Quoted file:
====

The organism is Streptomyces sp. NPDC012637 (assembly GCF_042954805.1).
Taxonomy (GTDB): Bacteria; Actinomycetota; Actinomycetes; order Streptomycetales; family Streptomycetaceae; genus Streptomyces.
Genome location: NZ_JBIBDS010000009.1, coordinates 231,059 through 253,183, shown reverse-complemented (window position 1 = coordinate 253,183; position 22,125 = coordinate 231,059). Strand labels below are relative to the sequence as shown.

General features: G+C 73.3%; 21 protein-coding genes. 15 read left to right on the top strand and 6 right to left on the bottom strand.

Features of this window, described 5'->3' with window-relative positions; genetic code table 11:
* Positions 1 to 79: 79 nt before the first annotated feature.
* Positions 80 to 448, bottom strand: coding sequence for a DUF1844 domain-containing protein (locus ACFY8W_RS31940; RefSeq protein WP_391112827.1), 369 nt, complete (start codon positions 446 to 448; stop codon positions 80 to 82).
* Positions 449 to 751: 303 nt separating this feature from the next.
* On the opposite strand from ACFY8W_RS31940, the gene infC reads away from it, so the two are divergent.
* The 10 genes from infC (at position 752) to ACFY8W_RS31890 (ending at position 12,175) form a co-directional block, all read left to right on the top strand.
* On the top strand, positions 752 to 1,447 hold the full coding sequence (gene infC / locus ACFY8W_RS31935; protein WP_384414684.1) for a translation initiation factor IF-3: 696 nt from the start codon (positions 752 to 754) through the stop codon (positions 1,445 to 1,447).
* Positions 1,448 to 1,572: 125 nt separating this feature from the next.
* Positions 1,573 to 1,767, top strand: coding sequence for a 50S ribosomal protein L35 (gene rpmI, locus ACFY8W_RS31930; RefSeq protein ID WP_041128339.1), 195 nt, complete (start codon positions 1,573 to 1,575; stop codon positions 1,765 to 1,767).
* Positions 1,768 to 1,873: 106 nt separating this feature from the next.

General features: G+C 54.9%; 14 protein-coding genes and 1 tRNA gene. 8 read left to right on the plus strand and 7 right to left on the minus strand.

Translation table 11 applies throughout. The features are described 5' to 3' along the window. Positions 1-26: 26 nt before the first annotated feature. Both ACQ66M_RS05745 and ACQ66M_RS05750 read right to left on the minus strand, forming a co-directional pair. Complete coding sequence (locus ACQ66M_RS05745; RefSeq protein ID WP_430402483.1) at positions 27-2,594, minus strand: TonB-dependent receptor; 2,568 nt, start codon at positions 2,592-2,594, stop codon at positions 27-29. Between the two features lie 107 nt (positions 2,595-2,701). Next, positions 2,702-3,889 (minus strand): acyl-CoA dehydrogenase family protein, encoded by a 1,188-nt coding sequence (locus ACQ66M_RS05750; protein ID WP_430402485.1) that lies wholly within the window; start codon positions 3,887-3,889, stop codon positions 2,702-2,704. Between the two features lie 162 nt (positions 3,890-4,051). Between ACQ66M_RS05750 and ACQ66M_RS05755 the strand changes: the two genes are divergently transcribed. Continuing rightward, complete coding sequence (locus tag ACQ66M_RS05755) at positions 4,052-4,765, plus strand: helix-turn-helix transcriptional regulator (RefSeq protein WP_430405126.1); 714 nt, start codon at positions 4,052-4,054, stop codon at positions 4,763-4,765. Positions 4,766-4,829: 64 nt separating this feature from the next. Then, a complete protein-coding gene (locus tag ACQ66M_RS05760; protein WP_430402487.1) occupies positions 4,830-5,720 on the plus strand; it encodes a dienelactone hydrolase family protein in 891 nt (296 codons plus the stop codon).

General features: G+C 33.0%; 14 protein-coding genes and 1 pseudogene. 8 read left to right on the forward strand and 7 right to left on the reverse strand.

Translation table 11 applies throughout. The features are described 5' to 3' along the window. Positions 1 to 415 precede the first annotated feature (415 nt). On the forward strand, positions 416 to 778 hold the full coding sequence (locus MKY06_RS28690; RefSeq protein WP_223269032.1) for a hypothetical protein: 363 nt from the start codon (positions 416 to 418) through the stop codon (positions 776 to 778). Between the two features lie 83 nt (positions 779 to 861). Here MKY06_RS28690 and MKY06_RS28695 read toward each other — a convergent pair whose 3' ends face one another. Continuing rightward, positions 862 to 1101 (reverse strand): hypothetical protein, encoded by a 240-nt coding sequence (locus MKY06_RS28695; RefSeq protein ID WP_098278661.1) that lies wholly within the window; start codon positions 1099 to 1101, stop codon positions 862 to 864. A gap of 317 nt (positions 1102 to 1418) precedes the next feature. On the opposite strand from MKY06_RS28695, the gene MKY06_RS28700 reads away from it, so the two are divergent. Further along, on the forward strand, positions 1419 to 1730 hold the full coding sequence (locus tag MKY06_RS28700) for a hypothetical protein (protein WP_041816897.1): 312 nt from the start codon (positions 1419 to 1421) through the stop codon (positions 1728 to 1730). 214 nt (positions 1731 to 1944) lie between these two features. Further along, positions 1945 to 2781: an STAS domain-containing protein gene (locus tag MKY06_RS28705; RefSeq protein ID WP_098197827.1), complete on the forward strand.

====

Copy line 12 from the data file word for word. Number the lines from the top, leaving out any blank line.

* Positions 1,448 to 1,572: 125 nt separating this feature from the next.